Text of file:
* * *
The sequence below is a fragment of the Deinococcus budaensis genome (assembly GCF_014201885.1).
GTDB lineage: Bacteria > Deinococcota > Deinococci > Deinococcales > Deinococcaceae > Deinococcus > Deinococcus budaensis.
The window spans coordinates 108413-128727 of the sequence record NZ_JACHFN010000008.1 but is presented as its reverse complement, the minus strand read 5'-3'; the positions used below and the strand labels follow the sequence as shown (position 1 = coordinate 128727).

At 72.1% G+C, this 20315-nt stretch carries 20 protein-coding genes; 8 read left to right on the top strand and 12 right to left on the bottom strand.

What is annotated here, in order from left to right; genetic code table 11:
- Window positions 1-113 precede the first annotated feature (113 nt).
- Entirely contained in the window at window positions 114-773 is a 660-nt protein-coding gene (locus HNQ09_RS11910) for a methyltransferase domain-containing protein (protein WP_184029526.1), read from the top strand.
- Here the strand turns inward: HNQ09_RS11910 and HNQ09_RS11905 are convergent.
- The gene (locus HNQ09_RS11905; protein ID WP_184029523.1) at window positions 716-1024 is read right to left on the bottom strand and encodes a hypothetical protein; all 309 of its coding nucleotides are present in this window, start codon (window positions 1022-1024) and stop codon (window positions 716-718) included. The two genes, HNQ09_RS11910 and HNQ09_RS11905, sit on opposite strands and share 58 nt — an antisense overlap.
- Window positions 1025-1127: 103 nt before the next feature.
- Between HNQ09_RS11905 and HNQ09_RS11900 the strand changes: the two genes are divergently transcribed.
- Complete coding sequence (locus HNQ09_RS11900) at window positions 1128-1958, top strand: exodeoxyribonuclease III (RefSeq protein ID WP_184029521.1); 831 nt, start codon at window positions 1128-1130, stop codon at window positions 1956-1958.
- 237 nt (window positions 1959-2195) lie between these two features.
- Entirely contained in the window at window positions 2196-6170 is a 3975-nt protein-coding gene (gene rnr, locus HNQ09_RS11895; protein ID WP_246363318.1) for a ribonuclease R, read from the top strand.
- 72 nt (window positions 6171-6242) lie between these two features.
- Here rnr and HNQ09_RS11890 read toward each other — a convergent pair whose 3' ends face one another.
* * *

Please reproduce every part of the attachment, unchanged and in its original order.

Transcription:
The sequence below is a fragment of the Deinococcus budaensis genome (assembly GCF_014201885.1).
GTDB lineage: Bacteria > Deinococcota > Deinococci > Deinococcales > Deinococcaceae > Deinococcus > Deinococcus budaensis.
The window spans coordinates 108413-128727 of the sequence record NZ_JACHFN010000008.1 but is presented as its reverse complement, the minus strand read 5'-3'; the positions used below and the strand labels follow the sequence as shown (position 1 = coordinate 128727).

At 72.1% G+C, this 20315-nt stretch carries 20 protein-coding genes; 8 read left to right on the top strand and 12 right to left on the bottom strand.

What is annotated here, in order from left to right; genetic code table 11:
- Window positions 1-113 precede the first annotated feature (113 nt).
- Entirely contained in the window at window positions 114-773 is a 660-nt protein-coding gene (locus HNQ09_RS11910) for a methyltransferase domain-containing protein (protein WP_184029526.1), read from the top strand.
- Here the strand turns inward: HNQ09_RS11910 and HNQ09_RS11905 are convergent.
- The gene (locus HNQ09_RS11905; protein ID WP_184029523.1) at window positions 716-1024 is read right to left on the bottom strand and encodes a hypothetical protein; all 309 of its coding nucleotides are present in this window, start codon (window positions 1022-1024) and stop codon (window positions 716-718) included. The two genes, HNQ09_RS11910 and HNQ09_RS11905, sit on opposite strands and share 58 nt — an antisense overlap.
- Window positions 1025-1127: 103 nt before the next feature.
- Between HNQ09_RS11905 and HNQ09_RS11900 the strand changes: the two genes are divergently transcribed.
- Complete coding sequence (locus HNQ09_RS11900) at window positions 1128-1958, top strand: exodeoxyribonuclease III (RefSeq protein ID WP_184029521.1); 831 nt, start codon at window positions 1128-1130, stop codon at window positions 1956-1958.
- 237 nt (window positions 1959-2195) lie between these two features.
- Entirely contained in the window at window positions 2196-6170 is a 3975-nt protein-coding gene (gene rnr, locus HNQ09_RS11895; protein ID WP_246363318.1) for a ribonuclease R, read from the top strand.
- 72 nt (window positions 6171-6242) lie between these two features.
- Here rnr and HNQ09_RS11890 read toward each other — a convergent pair whose 3' ends face one another.